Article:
Protein Mingling under Blue Light

- IBS scientists developed a new faster and more efficient optogenetic tool to manipulate protein clusters under blue light -

▲ Figure 1: Schematics of the CRY2PHR clustering mechanism triggered by blue light. In this optogenetic system, CRY2 (blue and pink) clustering is reversibly controlled by blue light. If CRY2 is linked to fluorescent proteins (green), the clustering timing and features can be visualized and measured by confocal microscope. The scientists hypothesize that if the fluorescent proteins are pre-assembled in pairs or small groups (b), the technique leads to bigger fluorescent clusters.

One of the current challenges in biology is to understand rapidly-changing phenomena. Interestingly, only a small fraction of them is due to proteins acting in isolation, the majority of biological events are regulated by proteins acting together in clusters. Researchers at the Center for Cognition and Sociality, within the Institute for Basic Science (IBS), have developed a new tool, called “CRY2clust”, to trigger protein cluster formation in response to blue light. This new technique has a much faster response rate and higher sensitivity to light than existent methods. Published in Nature Communications, this new tool could advance our understanding on innumerable molecular and cellular mechanisms.

CRY2clust is based on a photoreceptor protein called cryptochrome 2 (CRY2), derived from the plant Arabidopsis thaliana. CRY2 mediates plant growth and development, and more specifically, a part of CRY2, known as CRY2 Photolyase Homology Region (CRY2PHR), causes this protein to assemble in response to the blue portion of the sunlight.

CRY2PHR’s features have already attracted the attention of the scientists, who made it into a tool for optogenetics, an innovative technique based on biology and optics that allows the artificial control biological events with laser light. Thanks to optogenetics, well-defined cellular activities can be easily turned on and off at specific locations and times. For example, protein of interest bound to CRY2PHR come together in the presence of blue light and disassemble when the light is turned off, resulting in different biological effects. However, scientists have reported that the efficiency of this systems varies dramatically depending on the type of target proteins bound to CRY2PHR, limiting its use. The IBS team have looked for improvements: “CRY2’s 3D structure has not been defined yet, so we have been trying different strategies to understand how it operates inside cells and to make it more efficient,” explains KIM Na Yeon, a PhD student in the team.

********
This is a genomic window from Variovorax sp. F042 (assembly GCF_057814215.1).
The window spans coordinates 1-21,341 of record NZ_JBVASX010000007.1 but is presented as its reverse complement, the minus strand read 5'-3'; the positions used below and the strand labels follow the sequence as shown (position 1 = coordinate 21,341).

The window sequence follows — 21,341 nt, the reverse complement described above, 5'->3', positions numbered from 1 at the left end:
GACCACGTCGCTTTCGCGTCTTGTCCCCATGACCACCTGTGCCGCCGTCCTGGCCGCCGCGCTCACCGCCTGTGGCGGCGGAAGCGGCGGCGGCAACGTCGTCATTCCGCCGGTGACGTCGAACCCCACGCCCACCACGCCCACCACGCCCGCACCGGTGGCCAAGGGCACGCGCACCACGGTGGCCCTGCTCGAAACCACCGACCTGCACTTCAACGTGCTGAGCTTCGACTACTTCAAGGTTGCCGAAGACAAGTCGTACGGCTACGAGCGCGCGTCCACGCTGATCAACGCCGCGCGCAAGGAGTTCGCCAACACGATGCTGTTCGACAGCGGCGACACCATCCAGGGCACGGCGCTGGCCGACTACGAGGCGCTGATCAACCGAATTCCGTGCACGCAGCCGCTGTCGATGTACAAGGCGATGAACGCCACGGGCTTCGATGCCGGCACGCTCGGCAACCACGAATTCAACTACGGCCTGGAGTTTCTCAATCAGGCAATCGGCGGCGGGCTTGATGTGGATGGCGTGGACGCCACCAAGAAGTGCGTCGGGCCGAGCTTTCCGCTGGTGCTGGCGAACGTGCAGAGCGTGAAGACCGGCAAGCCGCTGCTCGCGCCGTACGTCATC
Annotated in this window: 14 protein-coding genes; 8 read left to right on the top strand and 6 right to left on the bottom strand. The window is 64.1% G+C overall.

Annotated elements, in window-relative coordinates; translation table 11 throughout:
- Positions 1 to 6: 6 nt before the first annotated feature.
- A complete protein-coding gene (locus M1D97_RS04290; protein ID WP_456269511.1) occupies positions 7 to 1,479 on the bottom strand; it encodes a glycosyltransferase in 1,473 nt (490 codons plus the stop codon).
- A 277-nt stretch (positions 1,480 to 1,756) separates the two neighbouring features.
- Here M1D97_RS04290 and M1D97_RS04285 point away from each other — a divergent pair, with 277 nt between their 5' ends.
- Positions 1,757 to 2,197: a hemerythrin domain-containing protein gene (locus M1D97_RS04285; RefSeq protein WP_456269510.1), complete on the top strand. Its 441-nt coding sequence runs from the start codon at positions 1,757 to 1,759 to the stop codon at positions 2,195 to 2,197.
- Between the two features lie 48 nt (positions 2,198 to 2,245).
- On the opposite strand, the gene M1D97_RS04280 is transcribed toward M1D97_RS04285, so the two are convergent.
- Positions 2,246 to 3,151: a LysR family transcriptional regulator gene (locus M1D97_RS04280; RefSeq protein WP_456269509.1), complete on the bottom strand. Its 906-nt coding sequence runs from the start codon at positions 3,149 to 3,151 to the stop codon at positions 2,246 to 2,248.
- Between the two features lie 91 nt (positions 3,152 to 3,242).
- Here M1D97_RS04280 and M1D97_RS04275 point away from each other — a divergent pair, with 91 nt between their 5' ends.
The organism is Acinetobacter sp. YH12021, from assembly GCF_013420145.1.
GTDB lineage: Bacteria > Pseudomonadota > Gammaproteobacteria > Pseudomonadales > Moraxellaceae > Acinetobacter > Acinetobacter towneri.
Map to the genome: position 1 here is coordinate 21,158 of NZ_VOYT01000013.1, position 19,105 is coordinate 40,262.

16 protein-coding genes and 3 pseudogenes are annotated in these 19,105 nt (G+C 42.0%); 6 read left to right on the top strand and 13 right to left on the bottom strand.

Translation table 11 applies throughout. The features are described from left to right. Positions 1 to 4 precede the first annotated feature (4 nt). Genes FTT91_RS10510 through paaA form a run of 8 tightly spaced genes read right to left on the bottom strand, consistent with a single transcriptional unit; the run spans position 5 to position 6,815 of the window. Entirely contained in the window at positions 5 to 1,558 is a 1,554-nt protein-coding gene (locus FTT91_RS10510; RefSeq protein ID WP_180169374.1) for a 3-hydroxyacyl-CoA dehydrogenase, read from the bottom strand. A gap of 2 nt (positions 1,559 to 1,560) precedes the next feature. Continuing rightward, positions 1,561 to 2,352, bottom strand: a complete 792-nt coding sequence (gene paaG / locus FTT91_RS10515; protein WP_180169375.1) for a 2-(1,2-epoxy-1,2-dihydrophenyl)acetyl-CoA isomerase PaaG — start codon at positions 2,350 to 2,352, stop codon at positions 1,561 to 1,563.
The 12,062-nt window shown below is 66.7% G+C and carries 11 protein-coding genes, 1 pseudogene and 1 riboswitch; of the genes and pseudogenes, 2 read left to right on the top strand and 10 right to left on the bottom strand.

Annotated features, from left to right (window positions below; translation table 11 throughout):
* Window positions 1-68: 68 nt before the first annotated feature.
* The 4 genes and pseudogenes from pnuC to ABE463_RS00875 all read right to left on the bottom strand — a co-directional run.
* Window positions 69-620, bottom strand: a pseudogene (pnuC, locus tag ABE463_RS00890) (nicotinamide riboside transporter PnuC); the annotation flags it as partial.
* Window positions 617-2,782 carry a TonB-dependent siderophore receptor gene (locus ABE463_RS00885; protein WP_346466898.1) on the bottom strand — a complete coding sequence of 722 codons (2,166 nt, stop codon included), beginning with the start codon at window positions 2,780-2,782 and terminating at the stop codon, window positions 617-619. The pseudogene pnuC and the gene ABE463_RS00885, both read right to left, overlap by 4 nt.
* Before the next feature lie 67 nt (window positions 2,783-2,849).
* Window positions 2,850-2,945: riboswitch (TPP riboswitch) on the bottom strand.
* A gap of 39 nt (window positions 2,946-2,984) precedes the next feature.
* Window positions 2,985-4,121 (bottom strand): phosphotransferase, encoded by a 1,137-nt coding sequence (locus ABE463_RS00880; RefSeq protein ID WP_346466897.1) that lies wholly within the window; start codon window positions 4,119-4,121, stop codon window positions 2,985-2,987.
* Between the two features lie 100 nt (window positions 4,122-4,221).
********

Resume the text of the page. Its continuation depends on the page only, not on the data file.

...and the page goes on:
The new optogenetic tool developed by IBS researchers, CRY2clust, consists of CRY2PHR plus 9 amino acid residues, which have been engineered to maximize its performance. In comparison with other CRY2-derived optogenetic systems, such as CRY2olig, CRY2clust triggers quicker protein association and dissociation, when light is turned on and off, respectively. It is functional at lower blue light intensity (90 microwatt/mm2). Moreover, as it does not accumulate in nuclear structures, called nuclear speckles, it might be useful to study nuclear processes.

The team applied CRY2clust successfully to two available optogenetic tools: OptoSTIM1 and Raf1. In 2015, the same IBS research center created a light-controlled regulator of calcium channels, OptoSTIM1, and used it to improve mouse memory. In both cases, substituting CRY2PHR with CRY2clust increased the speed and performance of the systems.

▲ Figure 2: Comparison of the original OPTOSTIM1 (with CRY2PHR) and OPTOSTIM1 with the new CRY2clust. In this experiment, either CRY2PHR or the newly developed CRY2clust were bound to a protein that regulates the opening of calcium channels on the cell. Blue light induces this calcium-channel regulator to cluster and as a consequence calcium channels open. The analysis of calcium intake by the cells showed that the new CRY2clust is faster twofold. Higher intensity (yellow-white) means that more calcium entered the cell.

“We have presented a new dynamic optogenetic tool to study protein homo-oligodimerization, that is clustering, which could be useful for the biologist’s toolkit,” concludes Prof. HEO Won Do, the leading author of this study. The team is now working on developing new optogenetic systems to use in neuroscience.

Source : Institute for Basic Science (IBS)